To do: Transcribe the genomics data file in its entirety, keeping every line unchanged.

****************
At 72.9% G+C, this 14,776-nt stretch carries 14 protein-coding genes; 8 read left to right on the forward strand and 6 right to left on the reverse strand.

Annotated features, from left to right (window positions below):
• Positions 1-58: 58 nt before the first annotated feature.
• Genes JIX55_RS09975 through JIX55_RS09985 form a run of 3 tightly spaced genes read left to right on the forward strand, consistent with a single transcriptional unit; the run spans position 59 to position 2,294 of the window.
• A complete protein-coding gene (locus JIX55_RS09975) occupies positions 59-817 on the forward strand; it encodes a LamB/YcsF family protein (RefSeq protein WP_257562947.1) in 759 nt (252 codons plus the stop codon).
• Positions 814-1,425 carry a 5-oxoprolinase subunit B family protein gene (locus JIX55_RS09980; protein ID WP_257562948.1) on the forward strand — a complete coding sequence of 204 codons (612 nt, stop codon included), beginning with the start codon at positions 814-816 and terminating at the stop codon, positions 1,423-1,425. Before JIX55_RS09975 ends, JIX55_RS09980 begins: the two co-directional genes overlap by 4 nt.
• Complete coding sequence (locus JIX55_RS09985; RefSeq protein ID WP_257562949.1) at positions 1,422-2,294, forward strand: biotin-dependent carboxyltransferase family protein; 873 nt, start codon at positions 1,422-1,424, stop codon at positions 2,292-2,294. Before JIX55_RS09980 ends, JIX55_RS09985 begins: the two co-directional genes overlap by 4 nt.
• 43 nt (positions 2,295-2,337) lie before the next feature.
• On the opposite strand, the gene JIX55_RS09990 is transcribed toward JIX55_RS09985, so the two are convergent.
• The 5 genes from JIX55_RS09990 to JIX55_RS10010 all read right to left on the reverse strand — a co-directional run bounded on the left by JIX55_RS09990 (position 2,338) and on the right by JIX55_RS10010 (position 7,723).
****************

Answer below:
At 72.9% G+C, this 14,776-nt stretch carries 14 protein-coding genes; 8 read left to right on the forward strand and 6 right to left on the reverse strand.

Annotated features, from left to right (window positions below):
• Positions 1-58: 58 nt before the first annotated feature.
• Genes JIX55_RS09975 through JIX55_RS09985 form a run of 3 tightly spaced genes read left to right on the forward strand, consistent with a single transcriptional unit; the run spans position 59 to position 2,294 of the window.
• A complete protein-coding gene (locus JIX55_RS09975) occupies positions 59-817 on the forward strand; it encodes a LamB/YcsF family protein (RefSeq protein WP_257562947.1) in 759 nt (252 codons plus the stop codon).
• Positions 814-1,425 carry a 5-oxoprolinase subunit B family protein gene (locus JIX55_RS09980; protein ID WP_257562948.1) on the forward strand — a complete coding sequence of 204 codons (612 nt, stop codon included), beginning with the start codon at positions 814-816 and terminating at the stop codon, positions 1,423-1,425. Before JIX55_RS09975 ends, JIX55_RS09980 begins: the two co-directional genes overlap by 4 nt.
• Complete coding sequence (locus JIX55_RS09985; RefSeq protein ID WP_257562949.1) at positions 1,422-2,294, forward strand: biotin-dependent carboxyltransferase family protein; 873 nt, start codon at positions 1,422-1,424, stop codon at positions 2,292-2,294. Before JIX55_RS09980 ends, JIX55_RS09985 begins: the two co-directional genes overlap by 4 nt.
• 43 nt (positions 2,295-2,337) lie before the next feature.
• On the opposite strand, the gene JIX55_RS09990 is transcribed toward JIX55_RS09985, so the two are convergent.
• The 5 genes from JIX55_RS09990 to JIX55_RS10010 all read right to left on the reverse strand — a co-directional run bounded on the left by JIX55_RS09990 (position 2,338) and on the right by JIX55_RS10010 (position 7,723).